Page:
Evaluations that Consider School Resources Could Fairly, Accurately Assess Teacher Performance
Cory Koedel, an associate professor of economics and public policy in the MU College of Arts and Science and the Truman School of Public Affairs, says his evaluation plan would include a number of factors, including the wealth of individual school districts, in order to evaluate teachers fairly and accurately.
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Story posted: Jan. 20, 2015
By: Nathan Hurst
COLUMBIA, Mo. – The evaluation of public school teachers is a topic addressed regularly by voters and policymakers around the country. Researchers at the University of Missouri have identified a plan to evaluate teachers fairly using a “proportional” system. Cory Koedel, an associate professor of economics and public policy in the MU College of Arts and Science and the Truman School of Public Affairs, says that proportionality would level the playing field among teachers who work with students from different socioeconomic backgrounds.
“One of the biggest criticisms of proposed teacher evaluations is that teachers in less wealthy districts with fewer resources will be unfairly evaluated in relation to teachers with access to more resources,” Koedel said. “By leveling the playing field among all teachers, we can mitigate this issue.”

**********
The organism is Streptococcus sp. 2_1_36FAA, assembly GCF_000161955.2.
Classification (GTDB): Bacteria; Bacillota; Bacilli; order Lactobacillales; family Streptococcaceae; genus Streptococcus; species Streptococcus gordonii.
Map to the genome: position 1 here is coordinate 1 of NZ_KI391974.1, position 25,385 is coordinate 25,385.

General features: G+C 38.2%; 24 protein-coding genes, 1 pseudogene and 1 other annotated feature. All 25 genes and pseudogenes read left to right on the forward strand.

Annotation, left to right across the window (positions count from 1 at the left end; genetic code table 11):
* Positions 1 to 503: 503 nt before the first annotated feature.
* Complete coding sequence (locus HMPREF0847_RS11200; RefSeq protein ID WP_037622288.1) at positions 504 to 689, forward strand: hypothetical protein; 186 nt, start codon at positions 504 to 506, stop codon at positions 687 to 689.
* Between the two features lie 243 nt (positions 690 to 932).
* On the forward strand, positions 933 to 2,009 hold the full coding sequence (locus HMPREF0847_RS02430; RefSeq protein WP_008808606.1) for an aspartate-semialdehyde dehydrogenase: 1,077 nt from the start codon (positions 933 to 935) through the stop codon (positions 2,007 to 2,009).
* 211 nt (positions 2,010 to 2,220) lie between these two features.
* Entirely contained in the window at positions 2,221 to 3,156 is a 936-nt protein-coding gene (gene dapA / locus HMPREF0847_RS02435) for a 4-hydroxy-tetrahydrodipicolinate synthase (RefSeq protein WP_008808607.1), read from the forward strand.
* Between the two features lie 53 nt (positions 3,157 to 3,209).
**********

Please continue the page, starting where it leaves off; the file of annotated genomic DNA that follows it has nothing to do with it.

In a study that has been accepted for publication in Educational Policy, Koedel, along with University of Missouri co-authors Mark Ehlert, Eric Parsons and Michael Podgursky, examined three types of evaluation plans and concluded that a “proportional” plan is the most effective and equitable solution. Koedel also says that a proportional system would encourage all teachers to reach their full potential when teaching their students.
“Based on evidence from past research in economics, we know that if teachers who teach in disadvantaged districts know that they have little chance of being recognized for their good work, they will be less motivated,” Koedel said. “Also, teachers at wealthier schools may also be less motivated if they know that they have a good chance of receiving positive reviews based only on where they work. Giving all teachers an equal opportunity to be recognized as effective or ineffective would increase effort throughout the workforce, which would be a win for students in K-12 schools.”
Koedel wrote a policy brief for the Institute of Public Policy at the MU Truman School of Public Affairs with suggestions for policymakers interested in teacher evaluations. That brief can be read here: http://ipp.missouri.edu/wp-content/uploads/2014/11/Policy-Brief-11-2014.pdf.